When it comes to Latin American automotive production, two giants dominate the scene: Mexico and Brazil. Together, they produced 6.8 million light and commercial vehicles last year, representing around 7 percent of the globe's total output. The two are also heavily integrated into global automotive supply chains, as Mexico's auto sector is closely linked to the United States, while Brazil's auto sector has tight connections to Argentina. Historically, however, the Mexican and Brazilian automotive industries developed in vastly different geopolitical environments. Mexico is an export-oriented powerhouse, shipping nearly 70 percent of its finished vehicle production to the United States. Brazil, on the other hand, mainly focuses on supplying its huge domestic market. And thanks to the new United States-Mexico-Canada Agreement (USMCA), the future of Mexico's automotive market clearly lies in the same place as its recent past: the U.S. domestic market. Brazil, by contrast, will take steps to eliminate the domestic and regional obstacles that are complicating its efforts to expand its exports of cars and parts.
Brazil and Mexico are Latin America's two leading automotive producers, but their respective auto industries could not be more different. Mexico's automotive sector, like most of its export-oriented economic industries, will remain closely integrated with the U.S. domestic market and its supply chains. Brazil, on the other hand, developed an auto industry to supply its vast domestic market. Now, Brazil is planning reforms to expand its export profile, while the country's automakers may be on the verge of greater opportunities — something that would put them at a greater chance of diversifying export markets than their Mexican counterparts.
Automotive Links Across the Rio Grande
Mexico's auto sector developed as a result of its proximity to the United States and the government's reaction to the implosion of its commodity-dependent economy in the early 1980s. After World War II, the Mexican government made import substitution a central plank of its economic policy in an effort to limit the importation of expensive, high-technology goods so that the country could acquire the technological know-how to produce them at home. In accordance with the policy, Mexico erected high tariffs and other trade barriers and passed legislation prohibiting the import of finished vehicles and parts, obliging foreign companies instead to partner with Mexican companies if they wished to invest in the auto sector.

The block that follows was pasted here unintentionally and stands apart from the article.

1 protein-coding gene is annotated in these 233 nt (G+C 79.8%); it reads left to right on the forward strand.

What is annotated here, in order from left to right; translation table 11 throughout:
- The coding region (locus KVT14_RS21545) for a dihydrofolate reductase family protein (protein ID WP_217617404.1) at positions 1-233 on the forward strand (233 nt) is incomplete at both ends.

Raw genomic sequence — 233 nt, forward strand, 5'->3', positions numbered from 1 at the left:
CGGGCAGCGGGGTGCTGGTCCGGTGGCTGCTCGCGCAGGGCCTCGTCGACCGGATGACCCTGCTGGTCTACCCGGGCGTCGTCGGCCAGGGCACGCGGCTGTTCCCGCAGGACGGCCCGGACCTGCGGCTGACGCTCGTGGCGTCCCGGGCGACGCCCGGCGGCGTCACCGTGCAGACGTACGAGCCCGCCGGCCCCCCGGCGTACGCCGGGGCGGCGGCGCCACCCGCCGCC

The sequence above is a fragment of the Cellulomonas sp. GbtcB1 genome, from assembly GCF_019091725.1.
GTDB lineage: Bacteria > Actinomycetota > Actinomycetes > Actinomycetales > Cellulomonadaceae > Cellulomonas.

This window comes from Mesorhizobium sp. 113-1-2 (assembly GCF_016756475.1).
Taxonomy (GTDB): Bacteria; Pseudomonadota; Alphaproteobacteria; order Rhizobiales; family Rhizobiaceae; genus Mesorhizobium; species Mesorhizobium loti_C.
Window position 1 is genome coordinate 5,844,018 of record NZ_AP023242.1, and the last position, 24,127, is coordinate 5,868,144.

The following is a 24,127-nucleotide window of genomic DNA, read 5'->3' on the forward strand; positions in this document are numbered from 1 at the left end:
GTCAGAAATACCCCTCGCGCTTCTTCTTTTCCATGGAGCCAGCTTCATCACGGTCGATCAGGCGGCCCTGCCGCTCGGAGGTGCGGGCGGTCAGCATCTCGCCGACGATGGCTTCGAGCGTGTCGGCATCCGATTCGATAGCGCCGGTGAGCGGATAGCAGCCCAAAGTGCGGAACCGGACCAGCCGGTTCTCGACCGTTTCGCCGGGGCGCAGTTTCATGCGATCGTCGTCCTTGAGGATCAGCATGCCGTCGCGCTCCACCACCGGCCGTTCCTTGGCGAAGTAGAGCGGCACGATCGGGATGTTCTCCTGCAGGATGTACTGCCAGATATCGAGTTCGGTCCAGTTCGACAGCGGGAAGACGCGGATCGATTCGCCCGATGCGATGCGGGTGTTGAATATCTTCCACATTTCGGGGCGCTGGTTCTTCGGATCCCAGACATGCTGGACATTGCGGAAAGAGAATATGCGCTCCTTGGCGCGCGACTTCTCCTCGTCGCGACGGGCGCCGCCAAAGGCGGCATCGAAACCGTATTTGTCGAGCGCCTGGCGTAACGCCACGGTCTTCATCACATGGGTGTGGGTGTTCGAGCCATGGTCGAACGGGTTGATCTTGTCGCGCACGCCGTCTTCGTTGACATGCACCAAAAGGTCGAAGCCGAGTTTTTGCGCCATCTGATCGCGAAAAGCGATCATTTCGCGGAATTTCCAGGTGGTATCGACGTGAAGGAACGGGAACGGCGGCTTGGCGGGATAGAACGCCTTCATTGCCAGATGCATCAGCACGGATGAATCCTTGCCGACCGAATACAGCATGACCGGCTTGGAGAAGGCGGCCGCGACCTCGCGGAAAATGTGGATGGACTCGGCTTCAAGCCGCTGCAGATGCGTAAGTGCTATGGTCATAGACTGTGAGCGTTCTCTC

At the same time, Mexico had become highly dependent on crude oil exports, particularly after the 1976 discovery of the Cantarell offshore oil field, one of the largest in the world. The collapse of the country's oil-based economy in 1981 due to falling energy prices, however, forced a rethink. Facing a debt default and a balance of payments crisis, President Miguel de la Madrid embarked upon a program of steady trade liberalization. The government lifted tariff and non-tariff barriers before ultimately eliminating barriers to the automotive trade. And after Mexico joined Canada and the United States in signing the North American Free Trade Agreement in 1993, a greater number of foreign automakers set up shop in Mexico to take advantage of its direct infrastructure connections to the United States, as well as its cheap labor. As a result, Mexican vehicle and automotive parts production has become overwhelmingly focused on supplying the U.S. domestic market and factories north of the border.
In terms of its export orientation, Mexico will continue to focus on supplying its northern neighbor in the decades to come. And thanks to the USMCA, Mexican production will be almost entirely exempt from Washington's proposed automotive tariffs, meaning it will retain its place in the automotive production hierarchy by functioning as a low-cost point of assembly for finished vehicles bound for U.S. consumers and for car parts bound for U.S. and Canadian factories.
Brazil's Quest for New Markets